Early Township Maps of Sedgwick County, Kansas, is a digital project of Special Collections and University Archives, Wichita State University Libraries. Through this web site we provide researchers anywhere in the world a new digital way to explore the early development of the county. The aims are to expand access to our holdings and to preserve fragile original materials through digitization. We have developed an online digital tool to two rich local cartographic resources: (1) the Sedgwick County portion of the United States General Land Office surveys which chiefly date from the 1860s, and (2) the Historical Atlas of Sedgwick County, Kansas, published by noted Philadelphia map maker John P. Edwards in 1882. Aware that no existing digital collection offered access to historical geographic resources dealing specifically with Sedgwick County, we selected these two sources because they provide the first official government surveys and the first published atlas of the county.
This project joins the ranks of earlier online digital collections of Special Collections, most notably A Collection of Digitized Kansas Maps which comprises more than 325 digitized Kansas maps dating from 1556 to 1900. Building on our experience creating online digital collections, we have developed a web site that provides dynamic detailed views of all the townships within Sedgwick County. This collection is a unique opportunity to combine our knowledge of archival sources with state of the art technology to empower users to learn about local history from the ground up.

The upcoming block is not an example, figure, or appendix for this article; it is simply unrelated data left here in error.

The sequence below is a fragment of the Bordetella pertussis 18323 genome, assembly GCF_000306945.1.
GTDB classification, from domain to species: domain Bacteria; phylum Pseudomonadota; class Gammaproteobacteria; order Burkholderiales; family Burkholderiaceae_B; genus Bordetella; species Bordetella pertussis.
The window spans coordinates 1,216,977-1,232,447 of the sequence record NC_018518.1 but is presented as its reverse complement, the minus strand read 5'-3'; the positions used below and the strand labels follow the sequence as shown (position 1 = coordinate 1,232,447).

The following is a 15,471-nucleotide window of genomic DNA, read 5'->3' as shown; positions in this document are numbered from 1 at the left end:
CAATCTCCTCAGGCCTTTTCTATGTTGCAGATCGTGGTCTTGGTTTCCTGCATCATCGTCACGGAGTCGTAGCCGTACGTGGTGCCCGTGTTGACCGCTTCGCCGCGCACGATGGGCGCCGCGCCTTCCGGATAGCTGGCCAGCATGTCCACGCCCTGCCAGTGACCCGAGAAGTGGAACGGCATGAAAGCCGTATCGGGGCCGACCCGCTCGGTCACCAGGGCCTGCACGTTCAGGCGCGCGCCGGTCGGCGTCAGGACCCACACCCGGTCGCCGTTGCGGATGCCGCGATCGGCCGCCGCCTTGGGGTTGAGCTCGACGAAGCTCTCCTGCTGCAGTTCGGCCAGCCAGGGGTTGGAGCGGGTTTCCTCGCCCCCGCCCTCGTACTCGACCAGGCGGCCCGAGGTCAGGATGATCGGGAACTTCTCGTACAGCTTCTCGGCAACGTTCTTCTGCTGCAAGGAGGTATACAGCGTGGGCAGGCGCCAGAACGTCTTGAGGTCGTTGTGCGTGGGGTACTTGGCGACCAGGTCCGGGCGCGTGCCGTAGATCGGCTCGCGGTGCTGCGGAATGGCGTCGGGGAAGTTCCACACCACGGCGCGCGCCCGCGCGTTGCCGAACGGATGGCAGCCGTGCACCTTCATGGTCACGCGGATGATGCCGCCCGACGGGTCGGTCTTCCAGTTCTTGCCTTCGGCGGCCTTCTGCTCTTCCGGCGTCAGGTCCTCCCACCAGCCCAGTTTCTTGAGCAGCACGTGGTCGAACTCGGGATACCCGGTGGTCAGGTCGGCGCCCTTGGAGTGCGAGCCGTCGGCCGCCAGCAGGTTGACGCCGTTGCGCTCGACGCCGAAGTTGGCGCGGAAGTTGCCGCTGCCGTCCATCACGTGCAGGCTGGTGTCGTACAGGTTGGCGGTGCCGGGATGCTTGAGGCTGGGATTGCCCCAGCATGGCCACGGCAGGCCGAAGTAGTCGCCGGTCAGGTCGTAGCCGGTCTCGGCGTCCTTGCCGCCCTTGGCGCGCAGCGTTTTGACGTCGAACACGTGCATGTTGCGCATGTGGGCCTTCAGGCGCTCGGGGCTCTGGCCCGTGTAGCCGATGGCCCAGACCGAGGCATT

Utilizing web programming and viewing software, Early Township Maps of Sedgwick County, Kansas, enables users to browse and search overviews and enlarged detailed views of all the townships within the county as well as to browse and search the introduction to Edwards' Historical Atlas of Sedgwick County, Kansas. The web site also enables viewers to download and print copies of all of the maps and text on the web site as pdf files. Presentation of these historical cartographic materials in a current digital format ensures their continuing availability and preservation.
The digital universe is uniquely suited to make history come alive for users of all ages and experiences. This web site provides users with a hands on opportunity to learn and apply key historical concepts, e.g., to compare and contrast how human actions over time modify the physical environment, how existing land features affect human settlement patterns, and how geography provides a window to interpret the past. Through their exploration of this digital collection, we hope that students and researchers will gain a firmer grasp of the application of these concepts to the history of Wichita and Sedgwick County, Kansas. To help teachers utilize this web site in their classes, we have included six lesson plans for middle and high school students which were contributed by two teachers from Wichita USD 259, Jonathan Goering and Paul Kitchen.
No project of this magnitude could have come to fruition without the combined help of many people. We take this opportunity to acknowledge the contributions of the following individuals: Dean Pal Rao and Senior Associate Dean Kathy Downes for their continuing guidance throughout this project; Adeel Amin, Abdul Basit, Josh Cooper, Sai Deng, Baseer Khan, Jason Kruse, Zaki Shah, Shahzeb Shamim, Muhammad Usmani and Tse-Min Wang for their technical assistance; Jonathan Goering and Paul Kitchen of USD 259 for their lesson plans; and Special Collections' student assistants Kelly Dyer, Laurel Houk, Tracy Langley, and Hugo Marquez and volunteers Heather King and Al Stephens for their work on the project. We appreciate the support of the Wichita Community Foundation for funding this project and the Wichita State University Foundation for applying for the grant on our behalf.